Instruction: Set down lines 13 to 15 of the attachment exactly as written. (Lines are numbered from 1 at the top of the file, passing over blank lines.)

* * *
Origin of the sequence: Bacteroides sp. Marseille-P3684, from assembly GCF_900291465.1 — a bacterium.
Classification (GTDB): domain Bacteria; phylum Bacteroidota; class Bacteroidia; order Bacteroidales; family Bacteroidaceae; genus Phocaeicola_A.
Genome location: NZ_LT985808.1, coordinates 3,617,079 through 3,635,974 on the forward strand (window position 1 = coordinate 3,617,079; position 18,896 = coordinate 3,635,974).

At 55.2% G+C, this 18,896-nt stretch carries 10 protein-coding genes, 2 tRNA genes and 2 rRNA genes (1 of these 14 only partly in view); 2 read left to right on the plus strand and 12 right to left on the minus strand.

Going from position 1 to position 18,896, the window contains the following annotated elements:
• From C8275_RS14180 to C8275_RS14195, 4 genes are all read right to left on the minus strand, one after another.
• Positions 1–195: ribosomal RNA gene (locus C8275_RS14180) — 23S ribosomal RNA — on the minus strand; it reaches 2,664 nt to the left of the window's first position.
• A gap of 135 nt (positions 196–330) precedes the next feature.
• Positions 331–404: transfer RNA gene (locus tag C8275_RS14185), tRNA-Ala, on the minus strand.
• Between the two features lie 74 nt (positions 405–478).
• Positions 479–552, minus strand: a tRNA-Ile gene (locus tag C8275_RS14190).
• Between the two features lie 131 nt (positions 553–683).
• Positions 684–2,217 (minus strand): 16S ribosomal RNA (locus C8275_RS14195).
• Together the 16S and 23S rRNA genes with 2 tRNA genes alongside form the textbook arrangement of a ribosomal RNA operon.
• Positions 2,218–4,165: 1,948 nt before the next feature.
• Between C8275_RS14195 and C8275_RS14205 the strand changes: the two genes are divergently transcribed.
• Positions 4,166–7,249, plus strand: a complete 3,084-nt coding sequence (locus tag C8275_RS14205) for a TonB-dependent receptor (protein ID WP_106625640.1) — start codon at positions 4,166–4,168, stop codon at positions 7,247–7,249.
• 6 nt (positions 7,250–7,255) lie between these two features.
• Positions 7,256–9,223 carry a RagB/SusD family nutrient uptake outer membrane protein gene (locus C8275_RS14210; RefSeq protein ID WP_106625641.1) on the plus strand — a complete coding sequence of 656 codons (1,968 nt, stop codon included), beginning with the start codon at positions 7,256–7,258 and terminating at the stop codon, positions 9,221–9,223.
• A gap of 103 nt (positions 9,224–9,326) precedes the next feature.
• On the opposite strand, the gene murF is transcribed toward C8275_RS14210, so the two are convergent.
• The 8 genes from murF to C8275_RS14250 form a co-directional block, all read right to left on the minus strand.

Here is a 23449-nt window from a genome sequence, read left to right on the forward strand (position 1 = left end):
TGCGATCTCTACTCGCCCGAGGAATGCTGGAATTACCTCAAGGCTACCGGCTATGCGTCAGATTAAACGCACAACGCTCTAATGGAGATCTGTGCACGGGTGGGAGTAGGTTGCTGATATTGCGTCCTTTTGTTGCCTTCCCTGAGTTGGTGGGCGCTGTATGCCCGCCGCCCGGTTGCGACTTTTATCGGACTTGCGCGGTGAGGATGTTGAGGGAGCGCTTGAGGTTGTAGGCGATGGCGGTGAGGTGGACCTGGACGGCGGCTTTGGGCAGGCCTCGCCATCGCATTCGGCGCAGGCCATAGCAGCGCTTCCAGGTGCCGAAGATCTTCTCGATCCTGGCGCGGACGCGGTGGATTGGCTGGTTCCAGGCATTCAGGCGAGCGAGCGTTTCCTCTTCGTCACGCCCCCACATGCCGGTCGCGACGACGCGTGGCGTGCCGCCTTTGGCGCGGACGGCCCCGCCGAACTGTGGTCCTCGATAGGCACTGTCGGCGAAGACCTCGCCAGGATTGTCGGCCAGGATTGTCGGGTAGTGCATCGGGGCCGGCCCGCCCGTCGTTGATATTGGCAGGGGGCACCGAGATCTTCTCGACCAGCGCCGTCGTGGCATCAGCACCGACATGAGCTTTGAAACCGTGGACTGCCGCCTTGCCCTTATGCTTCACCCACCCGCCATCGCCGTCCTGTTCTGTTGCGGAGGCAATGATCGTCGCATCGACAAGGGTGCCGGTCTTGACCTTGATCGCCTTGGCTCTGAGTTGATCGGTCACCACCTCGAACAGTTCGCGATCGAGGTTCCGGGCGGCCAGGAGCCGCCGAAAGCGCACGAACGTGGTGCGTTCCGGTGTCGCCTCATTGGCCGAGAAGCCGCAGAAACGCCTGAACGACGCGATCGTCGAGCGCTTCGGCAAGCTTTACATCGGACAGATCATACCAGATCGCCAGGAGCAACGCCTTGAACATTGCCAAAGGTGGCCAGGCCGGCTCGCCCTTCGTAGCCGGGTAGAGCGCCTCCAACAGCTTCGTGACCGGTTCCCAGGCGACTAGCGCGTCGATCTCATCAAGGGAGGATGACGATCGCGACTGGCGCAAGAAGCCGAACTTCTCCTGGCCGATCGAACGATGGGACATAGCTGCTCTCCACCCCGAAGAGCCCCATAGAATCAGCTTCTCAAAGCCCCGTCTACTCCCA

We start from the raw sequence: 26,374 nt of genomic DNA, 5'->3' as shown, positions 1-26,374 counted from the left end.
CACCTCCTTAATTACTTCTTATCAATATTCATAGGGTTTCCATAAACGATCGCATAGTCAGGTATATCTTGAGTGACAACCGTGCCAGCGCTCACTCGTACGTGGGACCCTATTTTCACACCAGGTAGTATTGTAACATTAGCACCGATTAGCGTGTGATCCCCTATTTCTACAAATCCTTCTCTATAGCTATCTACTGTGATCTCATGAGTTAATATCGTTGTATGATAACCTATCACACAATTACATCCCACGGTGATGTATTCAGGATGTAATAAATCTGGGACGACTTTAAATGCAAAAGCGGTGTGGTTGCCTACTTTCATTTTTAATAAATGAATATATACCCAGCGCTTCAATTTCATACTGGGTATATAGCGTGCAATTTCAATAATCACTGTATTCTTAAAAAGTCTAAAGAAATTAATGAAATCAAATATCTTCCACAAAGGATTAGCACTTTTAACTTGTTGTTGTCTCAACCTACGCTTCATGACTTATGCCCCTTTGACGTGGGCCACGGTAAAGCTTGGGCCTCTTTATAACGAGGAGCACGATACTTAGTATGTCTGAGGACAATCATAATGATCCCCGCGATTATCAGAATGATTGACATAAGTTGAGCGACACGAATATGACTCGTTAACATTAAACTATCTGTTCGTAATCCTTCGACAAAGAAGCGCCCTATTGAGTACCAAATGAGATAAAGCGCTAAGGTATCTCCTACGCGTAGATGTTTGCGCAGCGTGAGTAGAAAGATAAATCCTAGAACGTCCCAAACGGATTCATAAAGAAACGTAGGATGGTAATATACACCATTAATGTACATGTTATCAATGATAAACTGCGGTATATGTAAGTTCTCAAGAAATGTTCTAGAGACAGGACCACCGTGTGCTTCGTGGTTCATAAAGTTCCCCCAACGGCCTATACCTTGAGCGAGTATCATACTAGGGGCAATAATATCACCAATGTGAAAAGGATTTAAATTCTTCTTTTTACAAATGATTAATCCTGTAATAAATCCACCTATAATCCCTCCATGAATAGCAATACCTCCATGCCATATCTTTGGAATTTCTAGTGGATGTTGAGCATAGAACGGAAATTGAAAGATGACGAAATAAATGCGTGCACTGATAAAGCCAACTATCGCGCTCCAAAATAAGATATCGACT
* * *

• Positions 684–2,217 (minus strand): 16S ribosomal RNA (locus C8275_RS14195).
• Together the 16S and 23S rRNA genes with 2 tRNA genes alongside form the textbook arrangement of a ribosomal RNA operon.
• Positions 2,218–4,165: 1,948 nt before the next feature.